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Explained: What is the difference between a booster shot and an additional Covid-19 vaccine?

While the additional Covid dose would be a “full” dose of the vaccine, booster shots being offered right now have a lesser volume, since the third dose is only supposed to increase the efficacy range.

Written by Rounak Bagchi , Edited by Explained Desk | Kolkata |
Updated: December 7, 2021 8:21:19 am
A health worker administers a dose of a Covid-19 vaccine in Chennai. (PTI/File Photo)

With the Omicron variant of Covid-19 spreading across the country, the need for a booster shot or an additional jab may feel more urgent than ever.

The National Technical Advisory Group on Immunisation (NTAGI) will be meeting on Monday to deliberate upon issues of child immunisation and administering additional doses of Covid-19 vaccine to the immunocompromised. The expert panel is also expected to come up with a comprehensive policy for both the additional Covid-19 vaccine dose and child immunisation, as informed by the chairman of India’s Covid-19 task force, NK Arora.

“The policy will deal with who will require the vaccine, when and how. This needs to be seen in the context that a new variant is coming and with time, we will get more information about it. Therefore, the relevance and effectiveness of the current vaccines will also become apparent with time only,” Arora had said.

What is an additional dose of a Covid-19 vaccine?

An additional dose, originally called a third dose, is given to people with moderately or severely compromised immune systems to improve their response to the initial vaccine series. The term “third dose” was used to refer to additional doses for the two mRNA vaccines, but now the term is “additional dose” because those who received a Johnson & Johnson “one dose” vaccine may also be eligible for a dose based on their immune systems.

People with weakened immune systems might not develop enough immunity after vaccination with two doses of a vaccine. An additional dose, thus, might improve their protection against the novel coronavirus.

What is a booster shot?

A booster shot is nothing but a means of strengthening one’s immune system against a particular pathogen. It may be exactly the same original vaccine, in which case its goal is to increase the magnitude of protection by producing more antibodies.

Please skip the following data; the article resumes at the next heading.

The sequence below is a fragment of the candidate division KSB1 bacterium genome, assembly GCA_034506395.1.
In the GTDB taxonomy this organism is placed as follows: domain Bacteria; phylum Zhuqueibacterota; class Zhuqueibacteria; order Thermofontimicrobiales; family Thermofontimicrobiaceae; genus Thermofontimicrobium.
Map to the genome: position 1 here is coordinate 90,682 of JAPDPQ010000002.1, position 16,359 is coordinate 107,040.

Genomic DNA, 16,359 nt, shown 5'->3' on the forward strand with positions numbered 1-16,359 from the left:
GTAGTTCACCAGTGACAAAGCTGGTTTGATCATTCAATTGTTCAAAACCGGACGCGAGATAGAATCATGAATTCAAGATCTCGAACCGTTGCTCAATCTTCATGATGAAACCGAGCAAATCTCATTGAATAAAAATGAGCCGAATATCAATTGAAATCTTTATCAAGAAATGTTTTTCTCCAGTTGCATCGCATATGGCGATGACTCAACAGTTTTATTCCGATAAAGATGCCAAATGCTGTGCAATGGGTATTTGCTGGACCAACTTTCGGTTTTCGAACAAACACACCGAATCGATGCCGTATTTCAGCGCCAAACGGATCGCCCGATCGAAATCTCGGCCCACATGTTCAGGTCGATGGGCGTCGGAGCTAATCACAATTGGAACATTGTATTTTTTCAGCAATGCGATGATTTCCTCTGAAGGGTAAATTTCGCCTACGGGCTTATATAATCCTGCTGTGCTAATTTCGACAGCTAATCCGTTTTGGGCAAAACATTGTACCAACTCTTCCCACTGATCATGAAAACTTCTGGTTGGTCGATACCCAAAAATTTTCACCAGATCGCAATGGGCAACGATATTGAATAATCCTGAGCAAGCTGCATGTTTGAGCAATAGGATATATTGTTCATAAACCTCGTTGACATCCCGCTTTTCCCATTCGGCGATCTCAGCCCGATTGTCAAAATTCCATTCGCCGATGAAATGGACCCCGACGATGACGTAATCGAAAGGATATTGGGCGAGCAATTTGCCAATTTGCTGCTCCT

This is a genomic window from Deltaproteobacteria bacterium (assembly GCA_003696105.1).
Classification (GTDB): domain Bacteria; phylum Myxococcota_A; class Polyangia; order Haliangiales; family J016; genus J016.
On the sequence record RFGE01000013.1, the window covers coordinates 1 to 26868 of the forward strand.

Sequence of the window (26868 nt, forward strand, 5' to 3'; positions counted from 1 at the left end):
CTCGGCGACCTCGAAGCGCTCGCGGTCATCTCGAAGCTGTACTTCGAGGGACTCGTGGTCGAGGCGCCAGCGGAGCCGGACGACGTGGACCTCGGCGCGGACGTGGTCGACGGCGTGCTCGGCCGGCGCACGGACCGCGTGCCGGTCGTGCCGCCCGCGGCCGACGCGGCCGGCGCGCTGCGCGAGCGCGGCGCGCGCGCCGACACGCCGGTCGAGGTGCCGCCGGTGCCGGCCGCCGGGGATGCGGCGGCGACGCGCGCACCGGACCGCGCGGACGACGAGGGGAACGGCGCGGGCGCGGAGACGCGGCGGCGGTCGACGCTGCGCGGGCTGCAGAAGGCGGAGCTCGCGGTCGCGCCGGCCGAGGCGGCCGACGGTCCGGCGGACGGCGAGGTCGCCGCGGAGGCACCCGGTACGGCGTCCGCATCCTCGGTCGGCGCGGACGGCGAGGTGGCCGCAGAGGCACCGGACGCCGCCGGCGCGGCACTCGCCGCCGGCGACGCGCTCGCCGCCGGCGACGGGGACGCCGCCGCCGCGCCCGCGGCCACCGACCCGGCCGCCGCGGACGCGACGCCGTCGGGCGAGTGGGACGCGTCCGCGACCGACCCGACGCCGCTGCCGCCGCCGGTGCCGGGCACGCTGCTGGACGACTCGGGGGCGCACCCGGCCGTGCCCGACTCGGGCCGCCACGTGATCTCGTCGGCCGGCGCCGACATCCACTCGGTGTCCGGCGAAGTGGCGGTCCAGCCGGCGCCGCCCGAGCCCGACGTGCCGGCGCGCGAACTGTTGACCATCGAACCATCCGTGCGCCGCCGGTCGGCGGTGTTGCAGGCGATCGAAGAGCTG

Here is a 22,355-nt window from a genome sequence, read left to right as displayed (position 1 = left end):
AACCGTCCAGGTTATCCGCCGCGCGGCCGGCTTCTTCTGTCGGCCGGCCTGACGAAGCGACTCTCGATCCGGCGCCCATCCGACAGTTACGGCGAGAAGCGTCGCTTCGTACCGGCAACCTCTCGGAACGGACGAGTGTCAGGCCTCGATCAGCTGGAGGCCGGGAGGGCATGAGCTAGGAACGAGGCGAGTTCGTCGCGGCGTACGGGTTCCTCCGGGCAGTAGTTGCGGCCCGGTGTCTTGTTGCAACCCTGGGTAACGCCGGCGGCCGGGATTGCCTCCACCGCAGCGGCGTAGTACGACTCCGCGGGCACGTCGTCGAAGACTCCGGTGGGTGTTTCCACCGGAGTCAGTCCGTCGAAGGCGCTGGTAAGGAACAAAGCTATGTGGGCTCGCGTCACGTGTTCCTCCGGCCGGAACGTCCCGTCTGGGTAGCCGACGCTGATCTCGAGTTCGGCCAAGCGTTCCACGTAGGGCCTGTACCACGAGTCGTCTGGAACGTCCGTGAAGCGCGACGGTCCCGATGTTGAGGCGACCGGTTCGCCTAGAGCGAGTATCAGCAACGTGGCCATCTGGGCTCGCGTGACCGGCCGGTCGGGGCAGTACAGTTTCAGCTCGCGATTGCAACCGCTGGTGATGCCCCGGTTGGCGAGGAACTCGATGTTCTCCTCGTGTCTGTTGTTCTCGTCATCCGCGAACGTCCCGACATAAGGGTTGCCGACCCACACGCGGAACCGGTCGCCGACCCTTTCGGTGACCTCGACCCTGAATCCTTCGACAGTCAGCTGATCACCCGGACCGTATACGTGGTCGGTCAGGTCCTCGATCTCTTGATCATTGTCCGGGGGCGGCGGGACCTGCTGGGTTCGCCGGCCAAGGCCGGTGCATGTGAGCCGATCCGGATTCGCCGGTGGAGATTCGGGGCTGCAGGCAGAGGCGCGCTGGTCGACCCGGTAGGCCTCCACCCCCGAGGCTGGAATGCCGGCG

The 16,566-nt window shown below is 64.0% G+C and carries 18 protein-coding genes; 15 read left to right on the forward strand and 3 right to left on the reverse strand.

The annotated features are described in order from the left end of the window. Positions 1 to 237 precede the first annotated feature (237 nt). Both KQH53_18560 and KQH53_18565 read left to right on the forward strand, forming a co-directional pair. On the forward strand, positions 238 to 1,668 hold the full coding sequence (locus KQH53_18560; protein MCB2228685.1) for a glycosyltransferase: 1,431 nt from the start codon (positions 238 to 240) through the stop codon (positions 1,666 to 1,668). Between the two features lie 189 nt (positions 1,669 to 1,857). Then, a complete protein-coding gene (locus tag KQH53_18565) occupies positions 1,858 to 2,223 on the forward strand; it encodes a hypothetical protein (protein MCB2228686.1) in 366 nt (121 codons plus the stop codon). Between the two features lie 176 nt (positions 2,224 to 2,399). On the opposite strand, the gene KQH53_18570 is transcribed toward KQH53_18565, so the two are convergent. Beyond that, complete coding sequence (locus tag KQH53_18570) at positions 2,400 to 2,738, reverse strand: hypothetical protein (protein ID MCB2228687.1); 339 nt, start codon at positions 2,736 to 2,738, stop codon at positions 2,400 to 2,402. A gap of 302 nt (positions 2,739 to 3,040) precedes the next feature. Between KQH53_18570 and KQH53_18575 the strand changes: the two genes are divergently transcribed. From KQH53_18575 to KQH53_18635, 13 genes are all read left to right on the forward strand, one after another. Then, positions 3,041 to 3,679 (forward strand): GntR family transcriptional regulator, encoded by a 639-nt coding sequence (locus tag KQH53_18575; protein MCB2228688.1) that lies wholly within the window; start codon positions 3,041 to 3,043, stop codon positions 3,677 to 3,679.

The booster shot is an additional dose after the protection provided by the original shot(s) has started to decrease over time. Typically, you would get a booster after the immunity from the initial dose(s) naturally starts to wane. The booster is designed to help people maintain their level of immunity for longer. What a booster shot does is that it gives the memory cells the crucial signal to re-engage when the virus attacks.

So, what is the difference between the two?

A Covid-19 booster is given when a person has completed their vaccine series, and protection against the virus has decreased over time. Depending on the original series you had, some details will vary.

An additional dose, however, is administered to people with moderately to severely compromised immune systems. This additional dose is intended to improve immunocompromised people’s response to their initial vaccine series. Experts say that offering such beneficiaries a third dose could help them match up an immune response similar to generalized, healthy populations.

Third Covid-19 doses are thus offered to those with immune vulnerabilities, which could possibly include cancer patients (those in remission or undergoing chemotherapy), or those who have received an organ transplant. These can only be offered on a case-by-case basis, and may not exactly be subject to public rollout.

Are there differences in their dosage?

While the additional Covid dose would be a “full” dose of the vaccine, booster shots being offered right now have a lesser volume, since the third dose is only supposed to increase the efficacy range.

Experts have also suggested that there could be some differences in the side-effects one could expect. With booster shots, we have come to know about a higher intensity or symptoms similar to what one may go through with the second dose. However, it’s yet unknown how severe, or safe a third dose could be.

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